“Hospitality” in our Industry…is it in danger with advances in technology?

05 Dec 2017 in

Congratulations to #Hyatt for its 60th Anniversary! This milestone made me think back to the days when I worked for Hyatt and what that looked like. We trained our front desk associates to recognize guests by their names each time they approached the front desk. We upgraded VIPs to our Concierge level, whenever we had availability, without them ever having to ask. We had excellent cuisine and exceptional service in our dining rooms so that we could outshine the competition.

I remember visiting my first Select Service hotel conducting a site inspection at a new brand #Hampton Inn that had just opened next to our full-service Hyatt Orlando. At that time, it was certainly not common to offer a complimentary breakfast in the morning and not to have a bellman on the payroll to assist guests at check-in and checkout. This change was in response to the wishes of a new cost-conscious generation that also wanted consistency in the hotels where they stayed, whether for business or pleasure.

We are again in the midst of another sea change with many opportunities due to fast-changing technology such AI, AAI and IOT. Which causes one to ask: where does “Hospitality” fall into the grand scheme of things? 

I choose to call it a “new Hospitality” that we are experiencing. It’s a world where guests expect their wants and wishes to be instantly delivered by hotel staff. A place where guests desire personalization to hand-pick a particular room with a certain view they may have experienced before, and they want it with the convenience of not having to call a hotel or reservations center to speak with an agent. Or perhaps a robot will soon be vacuuming hallways or cleaning rooms and be able to alert engineering about a mold or mildew problem that might be brewing in the drywall.

Yes, some of this innovation can be seen as simply a cost savings for hotels, but it also frees up the hotel staff to spend more one-on-one time with their guests. It allows them to provide guests with an outstanding service experience which can result in a lift in GSS and more positive comments from guests about their stay, thereby increasing the hotel’s online ranking.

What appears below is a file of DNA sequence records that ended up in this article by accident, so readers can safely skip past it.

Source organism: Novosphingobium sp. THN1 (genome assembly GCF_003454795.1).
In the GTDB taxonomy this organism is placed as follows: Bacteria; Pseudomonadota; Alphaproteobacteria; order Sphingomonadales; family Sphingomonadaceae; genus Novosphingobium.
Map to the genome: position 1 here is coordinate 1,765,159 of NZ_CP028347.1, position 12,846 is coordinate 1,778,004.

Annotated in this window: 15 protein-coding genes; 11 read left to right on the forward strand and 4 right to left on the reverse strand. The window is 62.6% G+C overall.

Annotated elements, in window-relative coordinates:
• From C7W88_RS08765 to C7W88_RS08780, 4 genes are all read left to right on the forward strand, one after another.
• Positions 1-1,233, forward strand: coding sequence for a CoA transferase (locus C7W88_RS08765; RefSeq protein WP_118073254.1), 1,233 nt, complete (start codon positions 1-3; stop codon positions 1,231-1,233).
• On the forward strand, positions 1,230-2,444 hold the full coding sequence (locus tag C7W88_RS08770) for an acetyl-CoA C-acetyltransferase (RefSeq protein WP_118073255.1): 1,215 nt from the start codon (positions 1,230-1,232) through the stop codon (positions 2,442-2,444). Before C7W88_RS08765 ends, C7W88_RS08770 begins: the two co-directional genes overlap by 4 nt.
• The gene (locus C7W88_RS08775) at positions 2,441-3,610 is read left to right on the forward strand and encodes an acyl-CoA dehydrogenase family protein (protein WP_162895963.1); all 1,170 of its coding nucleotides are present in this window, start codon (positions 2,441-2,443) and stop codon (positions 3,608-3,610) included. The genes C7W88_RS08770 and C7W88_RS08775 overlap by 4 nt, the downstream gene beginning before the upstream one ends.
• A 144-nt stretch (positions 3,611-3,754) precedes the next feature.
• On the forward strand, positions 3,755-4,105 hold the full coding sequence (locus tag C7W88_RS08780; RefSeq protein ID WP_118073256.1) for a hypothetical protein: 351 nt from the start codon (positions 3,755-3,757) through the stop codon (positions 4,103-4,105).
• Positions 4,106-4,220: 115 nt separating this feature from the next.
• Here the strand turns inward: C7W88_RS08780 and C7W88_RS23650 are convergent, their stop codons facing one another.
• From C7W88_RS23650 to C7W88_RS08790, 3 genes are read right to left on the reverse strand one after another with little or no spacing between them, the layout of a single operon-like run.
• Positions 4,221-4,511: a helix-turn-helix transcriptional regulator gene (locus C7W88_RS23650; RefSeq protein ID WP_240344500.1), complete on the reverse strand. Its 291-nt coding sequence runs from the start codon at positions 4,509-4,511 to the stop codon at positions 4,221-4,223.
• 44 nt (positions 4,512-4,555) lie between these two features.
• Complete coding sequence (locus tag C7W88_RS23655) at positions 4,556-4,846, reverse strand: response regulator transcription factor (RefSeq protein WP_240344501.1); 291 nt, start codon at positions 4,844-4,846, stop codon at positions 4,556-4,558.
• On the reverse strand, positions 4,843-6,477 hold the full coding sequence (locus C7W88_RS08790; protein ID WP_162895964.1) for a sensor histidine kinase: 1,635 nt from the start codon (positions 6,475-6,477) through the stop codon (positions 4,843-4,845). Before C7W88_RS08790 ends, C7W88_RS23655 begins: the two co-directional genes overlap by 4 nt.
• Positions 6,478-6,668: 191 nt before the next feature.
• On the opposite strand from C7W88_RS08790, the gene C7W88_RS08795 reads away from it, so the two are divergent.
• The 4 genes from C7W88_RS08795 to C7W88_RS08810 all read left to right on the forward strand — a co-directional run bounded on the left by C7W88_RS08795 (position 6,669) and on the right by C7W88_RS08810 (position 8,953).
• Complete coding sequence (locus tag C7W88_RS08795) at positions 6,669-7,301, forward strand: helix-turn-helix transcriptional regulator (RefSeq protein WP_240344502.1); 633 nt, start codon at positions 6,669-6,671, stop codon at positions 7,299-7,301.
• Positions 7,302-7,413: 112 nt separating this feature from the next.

For #Marriott, this cultural change means utilizing software such as HYP3R to stay connected with hotel guests who are tweeting about their check-in or Instagramming every aspect of their hotel experience to their friends. This software alerts the team of these social interactions and provides a way for Marriott to request permission to use that user-generated content on their own websites.

The #Hilton brand has enhanced their Hilton HHonors app to allow real-time chats between guests and hotel staff. Guests may request a certain time for their room to be cleaned or can ask directions to the nearest ATM. More enhanced options offered to their members include a “digital room layout” and showing the view from the room’s window via Google Maps. It is all about staying connected to your guests, providing for their desires and serving them accordingly. 

At #IHG, the company is enhancing their IHG Connect system to provide one-to-one marketing, customer-centric shopping, Room & Non-Room Sales, and personalized guest data to be able to cater to guest’s needs.

The use of technology can do much to help us keep the “Hospitality” in our Industry. It’s encouraging to witness how brands are finding unique ways to keep their Loyalty members engaged by enhancing and personalizing the guest experience. In addition, realizing the future buying power of Millennials ($6.2 Trillion by 2020), they are aggressively utilizing social media channels to gain new followers and convert them to loyal members.

It is another exciting chapter in our ever-evolving industry and one we cannot ignore. At the end of the day, the human factor in “Hospitality” is still the pillar of our Industry and will not fade away.

 




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